AccuWeather sends up to 5M push notifications per month
By Chantal Tode
October 25, 2012
The AccuWeather iPhone app
AccuWeather's robust push notification program sends up to 5 million severe weather alerts every month. Based on the success of these efforts, the publisher is expanding the program to deliver media-rich content, including ads, adding lifestyle forecasts, and by leveraging location technology.
Between mobile apps and the mobile Web, AccuWeather has 13 million unique mobile users per month in the United States. Push notifications help the publisher efficiently send severe weather alerts to its mobile users within seconds.
“Weather impacts everyone and our users rely on us to help them make their day-to-day and future personal and business plans,” said David Mitchell, director of business development for AccuWeather, State College, PA. “The push alerts enabled through Urban Airship provide very timely and accurate information that our users value in helping them make decisions about weather’s impact on their plans.
“We send well over 2 million pushes every month through our AccuWeather for Android and AccuWeather for BlackBerry applications,” he said. “That number spikes as high as 5 million.
“This number will continue to grow when push is enabled in our upcoming update to AccuWeather for iPhone and also when all of our apps are updated to include new lifestyle forecasts.”
Richer, targeted messages
AccuWeather is working on first rolling out push notifications to all of its platforms using Urban Airship’s platform.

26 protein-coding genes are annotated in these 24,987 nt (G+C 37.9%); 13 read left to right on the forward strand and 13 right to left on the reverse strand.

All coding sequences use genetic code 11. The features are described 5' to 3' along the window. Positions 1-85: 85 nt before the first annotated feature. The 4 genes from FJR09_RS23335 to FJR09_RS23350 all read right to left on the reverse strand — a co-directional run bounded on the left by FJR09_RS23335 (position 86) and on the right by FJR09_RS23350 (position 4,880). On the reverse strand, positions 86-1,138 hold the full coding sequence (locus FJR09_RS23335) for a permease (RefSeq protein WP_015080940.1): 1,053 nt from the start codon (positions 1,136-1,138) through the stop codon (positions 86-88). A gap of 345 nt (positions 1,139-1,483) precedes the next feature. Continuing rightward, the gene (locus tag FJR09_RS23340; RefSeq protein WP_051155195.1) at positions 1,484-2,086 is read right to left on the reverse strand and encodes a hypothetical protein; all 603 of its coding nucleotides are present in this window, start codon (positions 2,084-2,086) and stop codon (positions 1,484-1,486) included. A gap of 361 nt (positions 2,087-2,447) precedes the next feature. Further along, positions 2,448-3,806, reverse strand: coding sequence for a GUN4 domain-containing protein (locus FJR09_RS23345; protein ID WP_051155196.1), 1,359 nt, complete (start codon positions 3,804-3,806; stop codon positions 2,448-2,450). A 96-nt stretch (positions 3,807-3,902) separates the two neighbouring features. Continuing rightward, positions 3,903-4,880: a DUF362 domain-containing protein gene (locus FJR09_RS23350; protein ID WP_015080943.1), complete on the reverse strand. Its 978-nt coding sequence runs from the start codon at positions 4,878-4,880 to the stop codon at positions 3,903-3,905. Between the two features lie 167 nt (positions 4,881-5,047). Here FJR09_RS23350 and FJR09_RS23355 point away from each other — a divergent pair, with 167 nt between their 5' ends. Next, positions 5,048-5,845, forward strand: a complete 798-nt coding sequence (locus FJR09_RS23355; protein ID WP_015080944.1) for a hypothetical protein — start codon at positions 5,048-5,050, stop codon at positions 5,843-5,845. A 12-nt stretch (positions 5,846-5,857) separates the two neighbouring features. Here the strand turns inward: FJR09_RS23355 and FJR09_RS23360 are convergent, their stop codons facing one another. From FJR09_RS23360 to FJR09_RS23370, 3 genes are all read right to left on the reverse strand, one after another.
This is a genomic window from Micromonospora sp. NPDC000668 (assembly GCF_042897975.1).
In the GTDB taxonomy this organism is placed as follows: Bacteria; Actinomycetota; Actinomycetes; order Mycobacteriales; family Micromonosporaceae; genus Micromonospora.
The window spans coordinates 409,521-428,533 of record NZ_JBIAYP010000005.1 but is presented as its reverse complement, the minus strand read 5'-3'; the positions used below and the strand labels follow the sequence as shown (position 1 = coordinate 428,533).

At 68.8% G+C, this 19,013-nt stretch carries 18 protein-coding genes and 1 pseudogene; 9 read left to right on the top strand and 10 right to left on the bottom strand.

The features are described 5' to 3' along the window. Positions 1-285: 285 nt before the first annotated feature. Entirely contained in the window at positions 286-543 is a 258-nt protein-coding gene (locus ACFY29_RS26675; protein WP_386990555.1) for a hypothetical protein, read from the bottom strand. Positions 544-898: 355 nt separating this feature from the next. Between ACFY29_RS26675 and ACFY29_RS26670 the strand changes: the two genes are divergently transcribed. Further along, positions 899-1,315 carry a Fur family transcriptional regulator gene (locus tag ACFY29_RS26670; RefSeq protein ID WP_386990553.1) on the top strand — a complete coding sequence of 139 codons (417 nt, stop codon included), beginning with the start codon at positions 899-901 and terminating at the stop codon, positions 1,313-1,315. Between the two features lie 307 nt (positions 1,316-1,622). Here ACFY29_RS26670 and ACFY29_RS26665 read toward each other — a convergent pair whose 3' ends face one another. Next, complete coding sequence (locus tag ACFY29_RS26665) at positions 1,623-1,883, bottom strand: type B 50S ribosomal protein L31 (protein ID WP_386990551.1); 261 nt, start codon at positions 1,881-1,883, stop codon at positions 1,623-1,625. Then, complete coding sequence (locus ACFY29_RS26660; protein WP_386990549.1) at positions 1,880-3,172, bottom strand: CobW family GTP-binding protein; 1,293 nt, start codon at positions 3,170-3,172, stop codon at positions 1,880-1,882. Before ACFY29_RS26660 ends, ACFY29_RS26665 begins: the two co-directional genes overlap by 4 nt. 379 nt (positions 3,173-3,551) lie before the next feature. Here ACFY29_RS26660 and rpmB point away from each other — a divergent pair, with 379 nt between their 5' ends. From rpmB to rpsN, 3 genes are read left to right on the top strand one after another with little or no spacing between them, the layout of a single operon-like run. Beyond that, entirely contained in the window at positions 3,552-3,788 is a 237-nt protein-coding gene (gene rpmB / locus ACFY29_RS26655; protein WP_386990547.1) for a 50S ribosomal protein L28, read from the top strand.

Then, as these products are updated, it will begin to implement Rich Push from Urban Airship, which will enable it to send media-rich content that includes a weather map or video with a forecast. AccuWeather will also be able to include an ad in these notifications.
AccuWeather is also testing location targeting so it can extend its severe weather alerts to wherever a user might be, rather than the home location they entered for the app.
Additionally, AccuWeather wants to segment its mobile audience so it can deliver relevant weather data beyond severe weather alerts. The company is calling this lifestyle forecasts, as it will be able to, for example, send a jogger a daily message suggesting the best two-hour window for running that day.
AccuWeather is already a major player in mobile. On one day in mid July, the publisher’s mobile Web site generated 15.125 million ad-supported page views while its mobile apps generated 14 million page views.
Mobile users now outnumber traditional Web users for AccuWeather.
Given this significant audience, AccuWeather is looking for ways to monetize its mobile customer base and push notifications help in this regard.
Push messaging also enables the company to reduce costs. SMS messages, which are billed on a per-message basis, can add up to be quite expensive for a large operation like AccuWeather.
With Urban Airship, even though AccuWeather is signed up for all of its premium services, it is drastically less expensive than SMS, per the publisher.
AccuWeather began delivering SMS-based weather alerts to users several years ago. However, as mobile use has grown, the company was looking for a more efficient way to stay in contact with its mobile users.
The company continues to provide SMS messaging for users of older devices but says this segment is slowly declining.
“There’s the potential to partner with very large device manufacturers to deliver critical, life-saving, property-protecting alerts globally—built into the handset when it comes out of the box,” Mr. Mitchell said.
Chantal Tode is associate editor on Mobile Marketer, New York
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